TA 115 (Lothane)


Commentary 2



by Maurice McCarthy

13 June 2009, posted 20 June 2009




Schouborg's Commentary 1 mentioned the encyclopediac nature of this Target Article.  Indeed, my reaction on first reading it was, 'Where do I even begin to comment on this ?   Do I really grasp what he is getting at overall ?'  Then reading the commentary it struck me - it is like the contemplation of a memory map, an array of related accessibilities in a specific mind.  How appropriate for a psychoanalyst.  It is a statement of free associations.  So I ought not attempt to comment on the whole but only on the one two parts which particularly seized my attention.


/From the point of view of my esoteric understanding/,  there were two points that I was not happy with.  Firstly, the obfuscation of soul and spirit or psyche and pneuma.  Secondly, the lack of positive definition of the spirit which was only given meaning as the negative of the material.



The forgotten meaning of the Greek word 'psyche' is butterfly - that ephemeral beauty whose chaotic flight seems to lug its body around fitfully; like a suitcase which is far too heavy for it to carry.  This image of the soul as something passing is a most important distinction and badly needs to be re-established.  It was effectively outlawed in by the Ecumenical Council of Constantinople in 869 A.D.   (Albeit that it was not /explicitly/ stated in Canon 11 where it speaks of two immortal souls, nevertheless that was its effect.)   Its loss was important for the 'pre-history' of science.  This is because it was a major step in the materialising of religious thought - the historically necessary prerequisite to the birth of materialistic science.  Without a third to articulate the distinction between spirit and matter a strife of opposition was set up.  Since the Church dominated all knowledge then its own thinking had to become materialistic in the course of this strife for the physical sciences to be allowed into the world.  (This materialism exhibits itself in the insistence on the Six Days of Creation for example.)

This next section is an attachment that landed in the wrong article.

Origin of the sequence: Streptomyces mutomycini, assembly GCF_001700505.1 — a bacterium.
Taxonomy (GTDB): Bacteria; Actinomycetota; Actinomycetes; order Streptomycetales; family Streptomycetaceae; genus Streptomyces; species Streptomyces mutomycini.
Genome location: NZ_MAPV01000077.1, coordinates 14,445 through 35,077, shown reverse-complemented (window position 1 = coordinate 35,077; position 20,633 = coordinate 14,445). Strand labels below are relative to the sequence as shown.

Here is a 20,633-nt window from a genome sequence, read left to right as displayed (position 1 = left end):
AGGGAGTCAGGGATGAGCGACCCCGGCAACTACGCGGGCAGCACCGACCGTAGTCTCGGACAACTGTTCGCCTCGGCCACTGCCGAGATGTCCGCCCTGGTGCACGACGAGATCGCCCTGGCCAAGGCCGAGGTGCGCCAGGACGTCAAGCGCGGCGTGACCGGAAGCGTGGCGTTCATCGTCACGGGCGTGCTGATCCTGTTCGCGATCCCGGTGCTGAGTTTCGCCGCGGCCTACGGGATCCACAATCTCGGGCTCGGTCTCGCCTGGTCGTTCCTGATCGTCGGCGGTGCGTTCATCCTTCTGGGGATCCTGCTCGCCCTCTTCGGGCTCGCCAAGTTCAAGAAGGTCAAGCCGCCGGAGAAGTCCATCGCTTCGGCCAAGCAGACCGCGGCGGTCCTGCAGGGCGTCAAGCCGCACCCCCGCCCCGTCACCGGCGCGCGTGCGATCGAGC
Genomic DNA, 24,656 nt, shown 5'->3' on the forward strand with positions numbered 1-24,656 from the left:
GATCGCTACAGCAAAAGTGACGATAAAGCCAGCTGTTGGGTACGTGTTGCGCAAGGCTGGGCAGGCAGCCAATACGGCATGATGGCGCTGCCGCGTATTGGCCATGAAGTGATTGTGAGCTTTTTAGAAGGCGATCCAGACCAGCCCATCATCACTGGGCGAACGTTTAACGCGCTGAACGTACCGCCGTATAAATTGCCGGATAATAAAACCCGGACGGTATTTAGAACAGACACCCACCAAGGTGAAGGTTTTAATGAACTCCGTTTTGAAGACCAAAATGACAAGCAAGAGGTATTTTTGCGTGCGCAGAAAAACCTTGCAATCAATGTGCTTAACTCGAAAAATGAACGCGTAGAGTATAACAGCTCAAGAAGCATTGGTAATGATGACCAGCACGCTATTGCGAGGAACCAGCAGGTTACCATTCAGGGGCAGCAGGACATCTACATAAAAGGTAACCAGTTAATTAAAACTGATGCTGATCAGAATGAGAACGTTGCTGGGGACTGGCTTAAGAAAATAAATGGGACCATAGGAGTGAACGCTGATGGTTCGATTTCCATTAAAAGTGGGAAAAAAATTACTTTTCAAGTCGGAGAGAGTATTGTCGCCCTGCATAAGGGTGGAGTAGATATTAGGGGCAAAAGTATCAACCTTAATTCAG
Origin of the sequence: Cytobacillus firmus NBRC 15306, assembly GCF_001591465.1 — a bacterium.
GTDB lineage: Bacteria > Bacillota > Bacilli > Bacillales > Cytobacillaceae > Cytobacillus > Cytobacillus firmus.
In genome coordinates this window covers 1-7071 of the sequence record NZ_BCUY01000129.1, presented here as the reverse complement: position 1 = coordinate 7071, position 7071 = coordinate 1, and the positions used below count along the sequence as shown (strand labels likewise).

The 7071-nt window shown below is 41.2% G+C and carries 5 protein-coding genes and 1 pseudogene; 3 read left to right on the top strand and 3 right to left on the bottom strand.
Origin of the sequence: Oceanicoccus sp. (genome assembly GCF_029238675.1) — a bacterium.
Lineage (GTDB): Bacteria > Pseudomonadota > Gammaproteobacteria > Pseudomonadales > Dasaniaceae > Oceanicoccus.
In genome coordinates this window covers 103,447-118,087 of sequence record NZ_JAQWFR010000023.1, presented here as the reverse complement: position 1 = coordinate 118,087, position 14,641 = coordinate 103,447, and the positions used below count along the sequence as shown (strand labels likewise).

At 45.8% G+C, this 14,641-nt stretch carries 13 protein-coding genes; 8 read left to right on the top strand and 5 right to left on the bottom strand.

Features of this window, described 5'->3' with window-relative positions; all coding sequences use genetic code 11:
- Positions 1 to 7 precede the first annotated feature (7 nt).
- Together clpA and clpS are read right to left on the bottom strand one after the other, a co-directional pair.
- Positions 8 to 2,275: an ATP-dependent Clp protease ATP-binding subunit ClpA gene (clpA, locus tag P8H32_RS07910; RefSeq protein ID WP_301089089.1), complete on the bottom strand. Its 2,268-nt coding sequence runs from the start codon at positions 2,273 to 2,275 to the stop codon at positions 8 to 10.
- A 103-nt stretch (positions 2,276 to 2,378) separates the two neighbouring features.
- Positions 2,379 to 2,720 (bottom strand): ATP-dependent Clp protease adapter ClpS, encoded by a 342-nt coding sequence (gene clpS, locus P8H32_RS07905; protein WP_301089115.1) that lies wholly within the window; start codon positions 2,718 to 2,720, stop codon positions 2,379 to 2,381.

The psyche, soul or personality is the perishable part of the non-material whereas the pneuma or spirit is permanent.  The soul is the face-mask of the individuality who incarnates in successive lives.  The spirit is 'buried' in the psyche, from a materialistic view.



So, as said in TA115, the material and the spiritual are opposites, ignoring the soular since it is perishable like material forms, but in what sense ?   Material processes have the tendency to disintegration, as expressed in the 2nd Law of Thermodynamics - the entropy of a closed system tends to increase. Since mass-energy is neither created nor destroyed then the entropy of the universe should increase to a maximum at equilibrium.  This is the heat death of the  Universe.  Spiritual processes are self-realising and therefore the tendency to unification, the opposite of disintegration.  The most obvious spiritual processes are the observation of our own thinking and the maintaining of a society or social order.


Thinking occurs (manifests to consciousness) in the soul - for the word 'soul' is but a shorter name for consciousness - and therefore a soul who learns to think well raises part of its own substance to the spiritual and therefore carries this achievement to all subsequent  incarnations.  The individuality carries a power of thinking I mean, but not a specific world-view, which latter only belongs to the perishable.



If 'faith seeks understanding' is the proper way to understand Anselm, then the real challenge for the spiritually minded is how to reconceive the concept of the spiritual to accommodate science - Biological Science especially.




Maurice McCarthy

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